Phillips 66 (PSX 4.37%) has done a wonderful job creating value for investors over the years, including Warren Buffett's Berkshire Hathaway (BRK.A 0.71%) (BRK.B 0.60%), which remains a major shareholder. Overall, the refining company has produced more than a 345% total return since its formation in 2012, which has obliterated the S&P 500's nearly 160% total return over that timeframe.
Despite that strong performance in its stock price, which is up nearly 265% during that period, Phillips 66's management team believes its shares are cheap these days. That was one of the key nuggets in the company's third-quarter conference call.
Our discipline dictates where we allocate capital
Phillips 66 CEO Greg Garland led off the call by briefly discussing the company's third-quarter results, noting that it generated another $1.7 billion of cash flow. He pointed out that the company distributed $841 million of that money to investors through its dividend ($402 million) and share repurchase program ($439 million) while reinvesting the rest on its expansion projects.
Garland discussed the company's balanced approach to using its cash flow:
Disciplined capital allocation is fundamental to our strategy, and it creates value for our shareholders. Over the long term, we will reinvest 60% of our operating cash flow back into the business and return 40% to our shareholders, through dividends and share repurchases. We're dedicated to a secure, competitive, and growing dividend. We buy back our shares when they trade below intrinsic value. We're buying shares today.
Instead of pouring all its money into expanding its business, Phillips 66 takes a more holistic approach. It invests only in projects that meet its high bar for returns. That allows it to return cash excess to investors through the dividend, as well as a buyback when that makes sense.
The company's management team clearly thinks repurchasing stock is an excellent use of its excess cash these days, believing its shares trade at a discount to the underlying value of the business. That's why Phillips 66 recently announced a new $3 billion share repurchase program, giving it the firepower to take advantage of this disconnect.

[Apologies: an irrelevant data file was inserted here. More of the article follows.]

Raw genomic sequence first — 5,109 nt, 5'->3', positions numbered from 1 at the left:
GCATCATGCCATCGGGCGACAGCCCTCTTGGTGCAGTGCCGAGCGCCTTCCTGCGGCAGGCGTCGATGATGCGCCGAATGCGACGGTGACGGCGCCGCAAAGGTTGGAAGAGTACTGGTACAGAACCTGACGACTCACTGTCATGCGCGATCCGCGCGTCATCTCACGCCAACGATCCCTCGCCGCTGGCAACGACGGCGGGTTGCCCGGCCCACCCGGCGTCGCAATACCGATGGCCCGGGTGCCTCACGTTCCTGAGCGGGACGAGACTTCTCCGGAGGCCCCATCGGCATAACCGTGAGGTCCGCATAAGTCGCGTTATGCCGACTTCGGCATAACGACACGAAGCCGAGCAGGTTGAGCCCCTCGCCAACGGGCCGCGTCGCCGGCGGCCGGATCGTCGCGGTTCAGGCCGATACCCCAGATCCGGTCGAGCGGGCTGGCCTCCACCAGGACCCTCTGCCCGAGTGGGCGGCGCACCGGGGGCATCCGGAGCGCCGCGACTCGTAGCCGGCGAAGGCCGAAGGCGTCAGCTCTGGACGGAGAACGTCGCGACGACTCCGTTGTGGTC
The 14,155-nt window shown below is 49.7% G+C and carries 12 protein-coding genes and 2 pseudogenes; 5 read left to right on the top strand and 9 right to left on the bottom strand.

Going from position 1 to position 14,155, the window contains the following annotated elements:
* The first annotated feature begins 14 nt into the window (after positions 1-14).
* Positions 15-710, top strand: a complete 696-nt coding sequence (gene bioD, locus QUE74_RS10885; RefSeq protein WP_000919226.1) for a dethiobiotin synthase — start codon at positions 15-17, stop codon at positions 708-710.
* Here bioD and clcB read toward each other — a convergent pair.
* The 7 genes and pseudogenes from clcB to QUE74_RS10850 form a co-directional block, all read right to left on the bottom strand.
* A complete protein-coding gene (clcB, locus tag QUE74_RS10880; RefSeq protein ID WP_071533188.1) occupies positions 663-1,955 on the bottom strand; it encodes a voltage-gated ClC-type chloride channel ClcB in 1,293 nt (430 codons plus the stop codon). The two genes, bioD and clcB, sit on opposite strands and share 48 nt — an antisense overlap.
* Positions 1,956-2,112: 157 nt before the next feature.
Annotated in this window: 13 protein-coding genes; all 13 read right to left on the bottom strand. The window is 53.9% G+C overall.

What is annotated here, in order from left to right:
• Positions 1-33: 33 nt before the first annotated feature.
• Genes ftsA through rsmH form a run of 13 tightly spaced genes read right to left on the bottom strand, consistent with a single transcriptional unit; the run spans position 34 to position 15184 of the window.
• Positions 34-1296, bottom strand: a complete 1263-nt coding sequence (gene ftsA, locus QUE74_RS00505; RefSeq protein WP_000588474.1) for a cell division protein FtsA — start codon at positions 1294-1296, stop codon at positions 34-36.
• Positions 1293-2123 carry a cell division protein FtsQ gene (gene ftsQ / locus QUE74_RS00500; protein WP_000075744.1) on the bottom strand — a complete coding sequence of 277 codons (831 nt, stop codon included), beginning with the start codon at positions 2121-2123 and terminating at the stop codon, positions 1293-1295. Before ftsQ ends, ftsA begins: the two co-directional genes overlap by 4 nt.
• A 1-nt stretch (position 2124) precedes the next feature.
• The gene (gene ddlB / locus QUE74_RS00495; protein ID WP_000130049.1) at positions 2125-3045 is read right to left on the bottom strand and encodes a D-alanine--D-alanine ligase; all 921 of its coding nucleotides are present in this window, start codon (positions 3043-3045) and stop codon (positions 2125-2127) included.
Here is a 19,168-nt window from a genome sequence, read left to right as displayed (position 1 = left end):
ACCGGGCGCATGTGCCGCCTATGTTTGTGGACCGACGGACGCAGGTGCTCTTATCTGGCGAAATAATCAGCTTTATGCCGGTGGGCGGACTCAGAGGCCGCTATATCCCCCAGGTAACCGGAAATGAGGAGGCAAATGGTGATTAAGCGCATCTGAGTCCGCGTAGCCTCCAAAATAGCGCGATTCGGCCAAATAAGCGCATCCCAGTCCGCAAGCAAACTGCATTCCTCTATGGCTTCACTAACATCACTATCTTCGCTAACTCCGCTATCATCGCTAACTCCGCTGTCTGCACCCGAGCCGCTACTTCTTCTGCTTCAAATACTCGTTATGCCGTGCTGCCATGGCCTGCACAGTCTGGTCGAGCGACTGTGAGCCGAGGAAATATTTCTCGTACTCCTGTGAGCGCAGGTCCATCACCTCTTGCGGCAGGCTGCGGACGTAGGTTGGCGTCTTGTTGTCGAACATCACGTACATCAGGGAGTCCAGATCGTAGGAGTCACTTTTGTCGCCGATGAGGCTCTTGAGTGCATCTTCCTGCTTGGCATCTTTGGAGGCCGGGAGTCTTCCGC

A buyback the moves the needle
With that latest authorization, Phillips 66 will add to a program that has already repurchased roughly $12 billion in shares since 2012. Those repurchases have reduced the company's share count by 32% from the initial level following its spinoff from oil giant ConocoPhillips. Given where the stock is trading these days, its refreshed repurchase program can retire another 5.5% of its outstanding shares.
To put the impact of the buyback into some perspective, we'll look at how it benefited the company during the third quarter. Overall, the refiner reported $1.4 billion of adjusted earnings during the period. Divide that by its total shares outstanding during the period (451 million), and its adjusted earnings were $3.11 per share. Now, let's assume the company never bought back any shares. If that were the case, its adjusted earnings would have been only around $2.35 per share during the period. Clearly, the buyback has moved the needle for investors.
Now, let's see what the latest authorization could do to earnings in the future by fast-forwarding a few quarters to the completion of its current buyback program. Let's assume it bought back about 5.5% more of its stock while its adjusted earnings remained at the current level of $1.4 billion of adjusted earnings. Using these figures, the per-share result would be almost $3.30.
As this math indicates, Phillips 66's buyback program has created lots of value for shareholders over the years by giving them a larger slice of the company's earnings. That trend should continue in those to come as it keeps buying back a meaningful portion of its stock. That's one of the many reasons Buffett's Berkshire Hathaway continues to hold a meaningful stake in the refining company.
An ideal energy stock for the long haul
Phillips 66 doesn't plow all its cash into expanding its operations, since that approach probably won't create the most value for investors. Instead, the company remains disciplined in allocating its money toward a balance of high-return expansions, dividends, and buybacks when they make sense because that balance can create more value over the long term. With the company sticking with what works, including aiming to buy back more of its cheap shares, it appears poised to continue enriching investors, including Warren Buffett, over the coming years.